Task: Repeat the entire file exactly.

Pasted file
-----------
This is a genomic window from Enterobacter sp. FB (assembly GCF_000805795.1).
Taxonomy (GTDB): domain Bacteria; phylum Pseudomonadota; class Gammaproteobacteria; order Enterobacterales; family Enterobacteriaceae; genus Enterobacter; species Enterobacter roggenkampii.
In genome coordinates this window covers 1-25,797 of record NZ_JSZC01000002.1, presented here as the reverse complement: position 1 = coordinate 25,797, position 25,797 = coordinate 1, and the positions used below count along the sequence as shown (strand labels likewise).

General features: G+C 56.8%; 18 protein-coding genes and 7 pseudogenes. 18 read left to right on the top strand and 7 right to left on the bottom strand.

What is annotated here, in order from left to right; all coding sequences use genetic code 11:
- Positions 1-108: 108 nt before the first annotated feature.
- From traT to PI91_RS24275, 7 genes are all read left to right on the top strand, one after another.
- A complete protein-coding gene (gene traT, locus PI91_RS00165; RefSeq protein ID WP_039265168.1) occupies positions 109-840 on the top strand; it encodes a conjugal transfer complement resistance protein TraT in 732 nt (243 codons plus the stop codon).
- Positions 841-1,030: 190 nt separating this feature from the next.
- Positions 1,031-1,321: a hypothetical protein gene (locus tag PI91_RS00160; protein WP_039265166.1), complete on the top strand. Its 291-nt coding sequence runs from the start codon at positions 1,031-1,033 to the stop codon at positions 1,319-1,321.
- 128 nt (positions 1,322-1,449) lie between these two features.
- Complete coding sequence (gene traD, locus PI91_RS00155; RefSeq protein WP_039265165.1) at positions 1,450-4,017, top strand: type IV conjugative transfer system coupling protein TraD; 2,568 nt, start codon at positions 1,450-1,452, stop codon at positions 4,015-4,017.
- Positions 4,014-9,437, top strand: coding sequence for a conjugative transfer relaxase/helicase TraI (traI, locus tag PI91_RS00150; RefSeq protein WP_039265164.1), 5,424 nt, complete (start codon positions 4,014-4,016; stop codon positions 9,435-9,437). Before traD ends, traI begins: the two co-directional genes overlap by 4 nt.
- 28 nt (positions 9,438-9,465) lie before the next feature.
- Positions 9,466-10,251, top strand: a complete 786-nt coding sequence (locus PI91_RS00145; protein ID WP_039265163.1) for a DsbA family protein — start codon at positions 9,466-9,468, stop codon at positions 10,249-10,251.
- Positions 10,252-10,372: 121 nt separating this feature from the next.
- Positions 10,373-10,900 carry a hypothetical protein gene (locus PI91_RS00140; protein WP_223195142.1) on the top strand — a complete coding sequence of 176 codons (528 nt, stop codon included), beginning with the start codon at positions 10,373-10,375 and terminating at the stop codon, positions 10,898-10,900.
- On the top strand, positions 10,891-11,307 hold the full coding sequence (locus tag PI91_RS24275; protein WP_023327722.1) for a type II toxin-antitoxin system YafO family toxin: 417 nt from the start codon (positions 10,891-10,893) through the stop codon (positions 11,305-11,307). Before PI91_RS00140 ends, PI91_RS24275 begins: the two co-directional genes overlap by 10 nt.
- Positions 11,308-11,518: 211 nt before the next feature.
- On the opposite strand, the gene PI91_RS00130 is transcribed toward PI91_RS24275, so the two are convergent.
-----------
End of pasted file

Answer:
This is a genomic window from Enterobacter sp. FB (assembly GCF_000805795.1).
Taxonomy (GTDB): domain Bacteria; phylum Pseudomonadota; class Gammaproteobacteria; order Enterobacterales; family Enterobacteriaceae; genus Enterobacter; species Enterobacter roggenkampii.
In genome coordinates this window covers 1-25,797 of record NZ_JSZC01000002.1, presented here as the reverse complement: position 1 = coordinate 25,797, position 25,797 = coordinate 1, and the positions used below count along the sequence as shown (strand labels likewise).

General features: G+C 56.8%; 18 protein-coding genes and 7 pseudogenes. 18 read left to right on the top strand and 7 right to left on the bottom strand.

What is annotated here, in order from left to right; all coding sequences use genetic code 11:
- Positions 1-108: 108 nt before the first annotated feature.
- From traT to PI91_RS24275, 7 genes are all read left to right on the top strand, one after another.
- A complete protein-coding gene (gene traT, locus PI91_RS00165; RefSeq protein ID WP_039265168.1) occupies positions 109-840 on the top strand; it encodes a conjugal transfer complement resistance protein TraT in 732 nt (243 codons plus the stop codon).
- Positions 841-1,030: 190 nt separating this feature from the next.
- Positions 1,031-1,321: a hypothetical protein gene (locus tag PI91_RS00160; protein WP_039265166.1), complete on the top strand. Its 291-nt coding sequence runs from the start codon at positions 1,031-1,033 to the stop codon at positions 1,319-1,321.
- 128 nt (positions 1,322-1,449) lie between these two features.
- Complete coding sequence (gene traD, locus PI91_RS00155; RefSeq protein WP_039265165.1) at positions 1,450-4,017, top strand: type IV conjugative transfer system coupling protein TraD; 2,568 nt, start codon at positions 1,450-1,452, stop codon at positions 4,015-4,017.
- Positions 4,014-9,437, top strand: coding sequence for a conjugative transfer relaxase/helicase TraI (traI, locus tag PI91_RS00150; RefSeq protein WP_039265164.1), 5,424 nt, complete (start codon positions 4,014-4,016; stop codon positions 9,435-9,437). Before traD ends, traI begins: the two co-directional genes overlap by 4 nt.
- 28 nt (positions 9,438-9,465) lie before the next feature.
- Positions 9,466-10,251, top strand: a complete 786-nt coding sequence (locus PI91_RS00145; protein ID WP_039265163.1) for a DsbA family protein — start codon at positions 9,466-9,468, stop codon at positions 10,249-10,251.
- Positions 10,252-10,372: 121 nt separating this feature from the next.
- Positions 10,373-10,900 carry a hypothetical protein gene (locus PI91_RS00140; protein WP_223195142.1) on the top strand — a complete coding sequence of 176 codons (528 nt, stop codon included), beginning with the start codon at positions 10,373-10,375 and terminating at the stop codon, positions 10,898-10,900.
- On the top strand, positions 10,891-11,307 hold the full coding sequence (locus tag PI91_RS24275; protein WP_023327722.1) for a type II toxin-antitoxin system YafO family toxin: 417 nt from the start codon (positions 10,891-10,893) through the stop codon (positions 11,305-11,307). Before PI91_RS00140 ends, PI91_RS24275 begins: the two co-directional genes overlap by 10 nt.
- Positions 11,308-11,518: 211 nt before the next feature.
- On the opposite strand, the gene PI91_RS00130 is transcribed toward PI91_RS24275, so the two are convergent.